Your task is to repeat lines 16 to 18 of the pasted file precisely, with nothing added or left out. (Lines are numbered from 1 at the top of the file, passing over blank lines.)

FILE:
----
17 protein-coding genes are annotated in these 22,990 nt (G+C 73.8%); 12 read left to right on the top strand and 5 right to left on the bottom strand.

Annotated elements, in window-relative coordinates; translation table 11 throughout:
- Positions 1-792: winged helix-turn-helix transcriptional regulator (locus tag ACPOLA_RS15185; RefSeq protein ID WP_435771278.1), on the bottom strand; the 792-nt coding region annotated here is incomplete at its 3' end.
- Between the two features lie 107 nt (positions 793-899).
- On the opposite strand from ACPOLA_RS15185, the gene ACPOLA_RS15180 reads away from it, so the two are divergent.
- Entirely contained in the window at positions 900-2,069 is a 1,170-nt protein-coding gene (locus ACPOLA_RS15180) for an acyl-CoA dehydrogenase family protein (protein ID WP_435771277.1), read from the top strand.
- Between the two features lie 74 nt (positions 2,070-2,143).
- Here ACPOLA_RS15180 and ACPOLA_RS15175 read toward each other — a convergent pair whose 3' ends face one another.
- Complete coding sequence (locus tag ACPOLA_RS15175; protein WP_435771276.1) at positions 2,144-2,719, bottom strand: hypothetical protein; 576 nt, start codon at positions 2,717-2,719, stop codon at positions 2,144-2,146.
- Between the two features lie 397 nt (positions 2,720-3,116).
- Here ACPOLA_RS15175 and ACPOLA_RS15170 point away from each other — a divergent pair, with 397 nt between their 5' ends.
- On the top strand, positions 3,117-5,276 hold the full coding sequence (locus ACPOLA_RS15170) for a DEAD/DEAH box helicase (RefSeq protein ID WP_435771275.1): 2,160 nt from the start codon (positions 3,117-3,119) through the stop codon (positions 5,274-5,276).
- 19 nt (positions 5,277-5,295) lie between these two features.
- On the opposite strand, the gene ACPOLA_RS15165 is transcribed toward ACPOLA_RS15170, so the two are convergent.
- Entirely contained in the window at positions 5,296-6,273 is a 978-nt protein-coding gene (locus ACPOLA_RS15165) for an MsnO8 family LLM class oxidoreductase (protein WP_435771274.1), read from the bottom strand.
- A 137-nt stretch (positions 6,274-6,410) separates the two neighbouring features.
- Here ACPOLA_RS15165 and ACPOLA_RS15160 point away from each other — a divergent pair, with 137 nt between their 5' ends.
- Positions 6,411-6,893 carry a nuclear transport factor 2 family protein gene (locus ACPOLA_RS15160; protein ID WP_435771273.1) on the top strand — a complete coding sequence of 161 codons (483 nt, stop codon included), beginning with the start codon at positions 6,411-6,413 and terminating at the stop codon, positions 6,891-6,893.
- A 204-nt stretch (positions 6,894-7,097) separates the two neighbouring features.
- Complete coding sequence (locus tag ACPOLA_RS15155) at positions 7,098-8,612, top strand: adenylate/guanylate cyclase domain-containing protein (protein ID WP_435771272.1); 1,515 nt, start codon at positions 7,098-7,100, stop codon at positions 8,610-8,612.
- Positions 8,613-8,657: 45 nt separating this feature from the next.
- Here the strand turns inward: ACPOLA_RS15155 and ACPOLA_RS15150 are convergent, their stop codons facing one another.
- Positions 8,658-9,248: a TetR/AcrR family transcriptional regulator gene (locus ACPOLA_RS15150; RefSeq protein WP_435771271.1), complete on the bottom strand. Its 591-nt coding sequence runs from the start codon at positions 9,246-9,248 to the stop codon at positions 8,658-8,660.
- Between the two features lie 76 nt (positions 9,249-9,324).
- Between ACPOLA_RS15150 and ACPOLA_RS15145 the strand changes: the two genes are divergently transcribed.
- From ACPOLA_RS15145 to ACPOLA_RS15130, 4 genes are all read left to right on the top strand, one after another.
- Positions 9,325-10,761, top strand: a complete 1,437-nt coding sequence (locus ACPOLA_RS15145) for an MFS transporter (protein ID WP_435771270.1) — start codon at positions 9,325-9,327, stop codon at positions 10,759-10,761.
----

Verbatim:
- A 137-nt stretch (positions 6,274-6,410) separates the two neighbouring features.
- Here ACPOLA_RS15165 and ACPOLA_RS15160 point away from each other — a divergent pair, with 137 nt between their 5' ends.
- Positions 6,411-6,893 carry a nuclear transport factor 2 family protein gene (locus ACPOLA_RS15160; protein ID WP_435771273.1) on the top strand — a complete coding sequence of 161 codons (483 nt, stop codon included), beginning with the start codon at positions 6,411-6,413 and terminating at the stop codon, positions 6,891-6,893.